Sunday, December 23, 2012

Militant dreams of restoring lost glory

In Prachinburi, Pitsanulok, Ayudtaya, Petchabun, Muang Nong Bua Lam Phu and MaeSuay, ChiangRai (surely among other places too), are “San” shrines (spirit residences) for King Naresuan the Great (Somdet Pra Naresuan Maharat; สมเด็จพระนเรศวรมหาราช or Somdet Phra Sanphet II, สมเด็จพระสรรเพชญ์ที่ 2). From the age of 20, Naresuan (then Pra Naret) participated in 29 military campaigns with major battles between large armies. Altogether, as King he spent only 2 years in his capital. A map at the MaeSuay shrine shows Naresuan to have controlled all of Cambodia and Laos, parts of Western Vietnam, southern Burma to the Irrawaddi and most of the Shan States, west past the Salween and north to Hsenwi, where the Shawbwa was a friend from childhood. This is fabrication.
In a time of great martial instability, Pra Naret was able to quickly raise armies and defeat other armies. This had nothing to do with administering a country, but everything to do with re-establishing one of the greatest port-trading communities on the world. Trade made might, Lanna was no more, and mainland Southeast Asia was becoming a busier, more international area. The idea of a country had only started to take root; the idea of Siam, as opposed to Ayudtaya, was equally new. At the time, international borders simply did not exist (feudal obligations did). The idea of restoring some former Siamese glory from that time is but myth, wishful thinking, or delusion, but the existence of these shrines testifies to its active continuance. At the shrines are lots and lots of plaster roosters, in memory of a story of Pra Naret beating the Burmese Crown Prince at a contest of fighting cocks: "Not only can this cock champion a money bet, it can also fight for kingdoms" Pra Naret is said to have said.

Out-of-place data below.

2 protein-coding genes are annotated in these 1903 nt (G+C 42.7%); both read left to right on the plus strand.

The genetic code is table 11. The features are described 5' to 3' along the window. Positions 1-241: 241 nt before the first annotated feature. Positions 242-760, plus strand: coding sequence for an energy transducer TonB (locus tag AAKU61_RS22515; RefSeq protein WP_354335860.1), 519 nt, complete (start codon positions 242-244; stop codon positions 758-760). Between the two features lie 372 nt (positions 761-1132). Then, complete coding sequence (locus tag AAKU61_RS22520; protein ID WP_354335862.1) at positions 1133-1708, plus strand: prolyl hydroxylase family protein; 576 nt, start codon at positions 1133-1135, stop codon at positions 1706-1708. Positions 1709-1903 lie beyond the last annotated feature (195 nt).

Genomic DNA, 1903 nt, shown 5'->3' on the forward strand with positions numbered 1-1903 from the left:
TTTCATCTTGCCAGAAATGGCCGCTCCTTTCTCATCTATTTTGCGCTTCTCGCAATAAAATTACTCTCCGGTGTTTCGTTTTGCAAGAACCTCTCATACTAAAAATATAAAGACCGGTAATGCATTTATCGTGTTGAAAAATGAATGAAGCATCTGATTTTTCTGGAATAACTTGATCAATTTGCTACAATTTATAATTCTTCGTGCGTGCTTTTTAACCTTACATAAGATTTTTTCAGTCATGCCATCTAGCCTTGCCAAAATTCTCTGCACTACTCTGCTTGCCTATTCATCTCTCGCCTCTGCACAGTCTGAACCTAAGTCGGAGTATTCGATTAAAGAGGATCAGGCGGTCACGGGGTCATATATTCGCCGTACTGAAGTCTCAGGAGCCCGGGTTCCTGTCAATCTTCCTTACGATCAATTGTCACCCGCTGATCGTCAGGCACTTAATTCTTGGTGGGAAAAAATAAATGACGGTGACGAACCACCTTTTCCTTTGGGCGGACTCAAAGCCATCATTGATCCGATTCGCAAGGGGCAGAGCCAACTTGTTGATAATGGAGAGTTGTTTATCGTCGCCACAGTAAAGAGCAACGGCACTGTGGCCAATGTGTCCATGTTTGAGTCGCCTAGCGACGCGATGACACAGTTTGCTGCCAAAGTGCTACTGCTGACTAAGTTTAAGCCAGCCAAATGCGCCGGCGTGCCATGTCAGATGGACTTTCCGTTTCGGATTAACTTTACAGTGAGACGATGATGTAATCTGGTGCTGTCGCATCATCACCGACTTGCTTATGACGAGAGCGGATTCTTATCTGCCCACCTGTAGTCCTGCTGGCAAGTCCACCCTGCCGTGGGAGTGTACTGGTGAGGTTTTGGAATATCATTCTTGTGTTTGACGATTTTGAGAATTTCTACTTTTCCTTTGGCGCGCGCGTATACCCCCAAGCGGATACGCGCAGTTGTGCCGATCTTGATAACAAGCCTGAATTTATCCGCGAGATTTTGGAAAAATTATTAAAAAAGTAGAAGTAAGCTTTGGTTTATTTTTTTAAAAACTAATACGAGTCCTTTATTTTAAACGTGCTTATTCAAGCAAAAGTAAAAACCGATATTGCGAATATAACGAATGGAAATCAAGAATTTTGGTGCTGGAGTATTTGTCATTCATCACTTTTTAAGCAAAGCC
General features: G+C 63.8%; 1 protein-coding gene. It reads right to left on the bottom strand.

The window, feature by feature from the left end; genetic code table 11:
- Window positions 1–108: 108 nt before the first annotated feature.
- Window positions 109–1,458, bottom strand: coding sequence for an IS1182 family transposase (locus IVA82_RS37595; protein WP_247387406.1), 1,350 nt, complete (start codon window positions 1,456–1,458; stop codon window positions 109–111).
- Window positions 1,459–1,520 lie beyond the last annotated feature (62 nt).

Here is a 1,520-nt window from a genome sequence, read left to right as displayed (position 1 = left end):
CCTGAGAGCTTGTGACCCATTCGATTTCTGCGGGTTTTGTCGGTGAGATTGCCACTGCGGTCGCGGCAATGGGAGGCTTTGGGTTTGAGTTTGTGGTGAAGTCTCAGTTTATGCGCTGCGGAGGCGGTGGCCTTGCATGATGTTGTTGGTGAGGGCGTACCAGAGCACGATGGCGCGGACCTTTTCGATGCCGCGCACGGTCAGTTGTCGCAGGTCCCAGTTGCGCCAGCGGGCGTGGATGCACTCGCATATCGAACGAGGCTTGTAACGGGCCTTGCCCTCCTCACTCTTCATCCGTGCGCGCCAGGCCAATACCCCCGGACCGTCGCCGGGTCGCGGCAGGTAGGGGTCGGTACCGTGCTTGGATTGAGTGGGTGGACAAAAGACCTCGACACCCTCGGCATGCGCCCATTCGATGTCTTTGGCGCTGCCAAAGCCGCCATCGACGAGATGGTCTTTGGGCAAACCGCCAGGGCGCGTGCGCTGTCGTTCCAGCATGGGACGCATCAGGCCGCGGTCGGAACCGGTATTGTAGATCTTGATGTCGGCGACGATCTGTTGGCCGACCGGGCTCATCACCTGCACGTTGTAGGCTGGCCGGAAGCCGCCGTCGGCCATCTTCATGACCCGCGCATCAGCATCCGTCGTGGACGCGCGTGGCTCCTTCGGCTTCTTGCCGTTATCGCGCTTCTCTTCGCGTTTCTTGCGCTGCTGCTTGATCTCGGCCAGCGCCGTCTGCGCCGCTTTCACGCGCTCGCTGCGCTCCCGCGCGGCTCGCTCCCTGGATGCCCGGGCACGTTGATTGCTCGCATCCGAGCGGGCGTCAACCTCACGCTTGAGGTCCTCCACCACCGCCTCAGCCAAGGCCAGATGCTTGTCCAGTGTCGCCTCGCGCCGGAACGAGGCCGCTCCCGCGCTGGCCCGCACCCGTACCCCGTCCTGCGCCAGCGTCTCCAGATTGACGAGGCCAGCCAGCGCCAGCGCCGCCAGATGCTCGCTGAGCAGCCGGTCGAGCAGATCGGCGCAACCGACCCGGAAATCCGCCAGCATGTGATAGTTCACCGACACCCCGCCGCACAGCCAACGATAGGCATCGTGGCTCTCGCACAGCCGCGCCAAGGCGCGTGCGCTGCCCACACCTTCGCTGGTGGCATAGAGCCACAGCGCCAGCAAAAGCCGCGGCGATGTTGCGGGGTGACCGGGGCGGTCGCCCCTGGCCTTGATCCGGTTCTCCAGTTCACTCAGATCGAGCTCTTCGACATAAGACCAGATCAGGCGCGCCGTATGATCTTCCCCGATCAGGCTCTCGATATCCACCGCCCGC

Naresuan (the ‘Black Prince, พระองค์ดำ) is said to have started rebuilding Ayudthaya about 1580, 10 years before the beginning of his reign. With powerful Dutch and British traders (in addition to Arabs, Indians, Persians, Japanese, Chinese, Spaniards and French ones) coming, it had been an important entrepot; it was soon to be the busiest port in Southeast Asia. A century away from being the world's largest city at over a million inhabitants, Ayudtayaq needed more than city walls; it needed the buffering territory of surrounding tributary states. It needed to not be just a city-state, but the center of Siam. Naresuan captured Siamreap, Battambang and other important Cambodian cities (the Angkor Thom area had already degenerated and become uninhabitable), as King Boromoraja of Cambodia had invaded Siam a year after Bayinnaung (Burengnong) sacked Ayudtaya (he’d annexed ChiangMai and Lanna in 1556, invaded Ayudtaya in 1563, took most of it 1564, and finally sacked the city in 1569). In 1594, and Cambodia became a vassal state of Siam, ruled by its own prince, Soryopor, who became Barom Reachea IV. Naresuan left an army in Cambodia, but it was driven out by Rama Chungprey the very next year. Cambodia hadn't been annexed, only paralyzed, so that Naresuan could deal with his Burmese arch-enemies without danger at his back. Siam needed ports on the Indian Ocean, so in 1593, Naresuan took Tavoy and Tenasserim. He then aided a successful Mon rebellion from Moulmein, took Martaban, and marched on Toungoo. But his successes ended there. A pustule, most likely of smallpox, suppurated, and he died in 1605. His successor Egatosrost (Ekat’otsarat, aka Ekathotsarot the White, Naret’s younger brother) abandoned Siamese efforts in the Shan States. In 1610 Ekat’otsarat was succeeded by Int’araja (“The Just”). Local Japanese rose up and sacked Ayudtaya, while the King of LuangPrabang attempted to come to their aid. Peace was restored in 1612, but the Burmese soon recovered Moulmein and Tavoy. Laotian kings had continued to rule throughout. The map of a gigantic Siam is but wishful thinking, like the plaster chickens purchased to bring to the purchaser wealth, gold and good fortune.